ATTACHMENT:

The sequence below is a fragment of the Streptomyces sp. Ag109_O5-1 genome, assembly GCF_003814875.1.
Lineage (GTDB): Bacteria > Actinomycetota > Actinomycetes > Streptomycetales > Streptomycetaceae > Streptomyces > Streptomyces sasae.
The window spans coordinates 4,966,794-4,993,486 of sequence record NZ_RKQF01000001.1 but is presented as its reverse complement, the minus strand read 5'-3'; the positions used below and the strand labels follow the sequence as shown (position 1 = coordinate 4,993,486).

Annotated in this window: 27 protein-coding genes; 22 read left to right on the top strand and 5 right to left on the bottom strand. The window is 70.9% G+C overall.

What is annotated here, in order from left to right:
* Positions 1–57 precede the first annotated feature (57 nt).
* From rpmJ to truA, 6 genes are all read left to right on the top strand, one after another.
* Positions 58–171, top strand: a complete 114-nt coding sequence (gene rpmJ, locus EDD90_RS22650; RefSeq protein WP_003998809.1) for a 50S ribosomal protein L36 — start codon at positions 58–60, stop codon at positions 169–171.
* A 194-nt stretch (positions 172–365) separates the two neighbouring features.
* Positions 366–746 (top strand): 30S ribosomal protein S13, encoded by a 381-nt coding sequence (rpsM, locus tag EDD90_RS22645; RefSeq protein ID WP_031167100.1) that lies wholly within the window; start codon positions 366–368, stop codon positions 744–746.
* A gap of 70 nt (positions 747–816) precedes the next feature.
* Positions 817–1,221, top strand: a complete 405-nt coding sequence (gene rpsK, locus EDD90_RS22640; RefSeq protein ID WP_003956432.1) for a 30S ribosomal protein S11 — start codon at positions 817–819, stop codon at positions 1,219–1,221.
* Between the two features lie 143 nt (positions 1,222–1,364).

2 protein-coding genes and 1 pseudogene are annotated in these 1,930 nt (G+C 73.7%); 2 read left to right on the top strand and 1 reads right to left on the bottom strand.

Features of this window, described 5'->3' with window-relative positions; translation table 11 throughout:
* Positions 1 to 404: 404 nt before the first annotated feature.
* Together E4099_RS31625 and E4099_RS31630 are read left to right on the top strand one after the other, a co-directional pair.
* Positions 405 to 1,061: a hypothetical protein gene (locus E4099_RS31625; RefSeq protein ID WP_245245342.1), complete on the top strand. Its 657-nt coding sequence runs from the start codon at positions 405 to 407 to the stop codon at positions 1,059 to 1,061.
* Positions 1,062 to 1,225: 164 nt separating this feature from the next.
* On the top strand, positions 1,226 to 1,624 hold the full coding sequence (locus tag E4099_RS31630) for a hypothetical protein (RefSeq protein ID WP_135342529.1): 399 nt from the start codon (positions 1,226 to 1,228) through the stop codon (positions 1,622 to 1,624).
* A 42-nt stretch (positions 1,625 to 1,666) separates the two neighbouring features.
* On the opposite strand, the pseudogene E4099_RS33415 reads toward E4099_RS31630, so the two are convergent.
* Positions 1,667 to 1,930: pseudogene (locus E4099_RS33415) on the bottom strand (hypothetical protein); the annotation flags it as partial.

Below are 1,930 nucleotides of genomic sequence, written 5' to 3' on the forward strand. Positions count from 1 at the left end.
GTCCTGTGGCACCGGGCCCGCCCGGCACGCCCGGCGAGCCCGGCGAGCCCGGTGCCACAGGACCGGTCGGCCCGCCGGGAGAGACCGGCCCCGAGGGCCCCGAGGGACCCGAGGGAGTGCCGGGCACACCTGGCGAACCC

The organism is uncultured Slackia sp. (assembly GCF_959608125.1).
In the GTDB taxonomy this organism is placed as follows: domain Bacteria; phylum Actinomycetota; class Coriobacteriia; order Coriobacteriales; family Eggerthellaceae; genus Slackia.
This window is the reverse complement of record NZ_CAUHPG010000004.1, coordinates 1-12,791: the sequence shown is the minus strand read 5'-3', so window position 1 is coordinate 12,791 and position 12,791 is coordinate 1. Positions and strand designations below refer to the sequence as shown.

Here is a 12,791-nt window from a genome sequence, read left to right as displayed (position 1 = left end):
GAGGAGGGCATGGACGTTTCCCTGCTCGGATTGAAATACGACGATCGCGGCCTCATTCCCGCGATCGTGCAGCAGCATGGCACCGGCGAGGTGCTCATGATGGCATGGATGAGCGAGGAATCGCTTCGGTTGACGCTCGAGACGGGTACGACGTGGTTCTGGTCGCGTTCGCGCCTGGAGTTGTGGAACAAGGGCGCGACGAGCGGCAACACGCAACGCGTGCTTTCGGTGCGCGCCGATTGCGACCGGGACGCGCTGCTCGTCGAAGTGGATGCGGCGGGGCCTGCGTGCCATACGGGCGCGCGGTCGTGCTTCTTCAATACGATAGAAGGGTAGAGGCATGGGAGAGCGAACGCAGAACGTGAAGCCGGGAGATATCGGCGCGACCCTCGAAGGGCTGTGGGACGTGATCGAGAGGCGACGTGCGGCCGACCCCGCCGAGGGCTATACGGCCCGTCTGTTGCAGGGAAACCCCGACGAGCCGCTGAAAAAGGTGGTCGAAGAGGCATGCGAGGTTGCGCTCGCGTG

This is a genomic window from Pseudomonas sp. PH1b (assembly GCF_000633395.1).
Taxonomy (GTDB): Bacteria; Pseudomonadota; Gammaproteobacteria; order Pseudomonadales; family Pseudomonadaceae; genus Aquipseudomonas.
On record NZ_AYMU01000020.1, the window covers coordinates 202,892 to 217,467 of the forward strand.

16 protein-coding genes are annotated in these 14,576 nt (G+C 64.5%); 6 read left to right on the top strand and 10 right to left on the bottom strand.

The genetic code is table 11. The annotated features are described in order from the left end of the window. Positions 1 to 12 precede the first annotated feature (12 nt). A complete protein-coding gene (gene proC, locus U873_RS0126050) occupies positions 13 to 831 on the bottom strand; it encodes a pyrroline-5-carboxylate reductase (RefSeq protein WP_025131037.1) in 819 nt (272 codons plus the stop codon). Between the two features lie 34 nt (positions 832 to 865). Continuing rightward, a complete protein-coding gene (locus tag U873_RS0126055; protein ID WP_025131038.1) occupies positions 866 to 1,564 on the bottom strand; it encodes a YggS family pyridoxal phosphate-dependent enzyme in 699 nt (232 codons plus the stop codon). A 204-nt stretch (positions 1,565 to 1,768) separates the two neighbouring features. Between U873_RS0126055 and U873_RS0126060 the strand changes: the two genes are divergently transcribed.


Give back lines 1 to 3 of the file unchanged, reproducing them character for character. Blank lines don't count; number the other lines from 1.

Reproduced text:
The sequence below is a fragment of the Streptomyces sp. Ag109_O5-1 genome, assembly GCF_003814875.1.
Lineage (GTDB): Bacteria > Actinomycetota > Actinomycetes > Streptomycetales > Streptomycetaceae > Streptomyces > Streptomyces sasae.
The window spans coordinates 4,966,794-4,993,486 of sequence record NZ_RKQF01000001.1 but is presented as its reverse complement, the minus strand read 5'-3'; the positions used below and the strand labels follow the sequence as shown (position 1 = coordinate 4,993,486).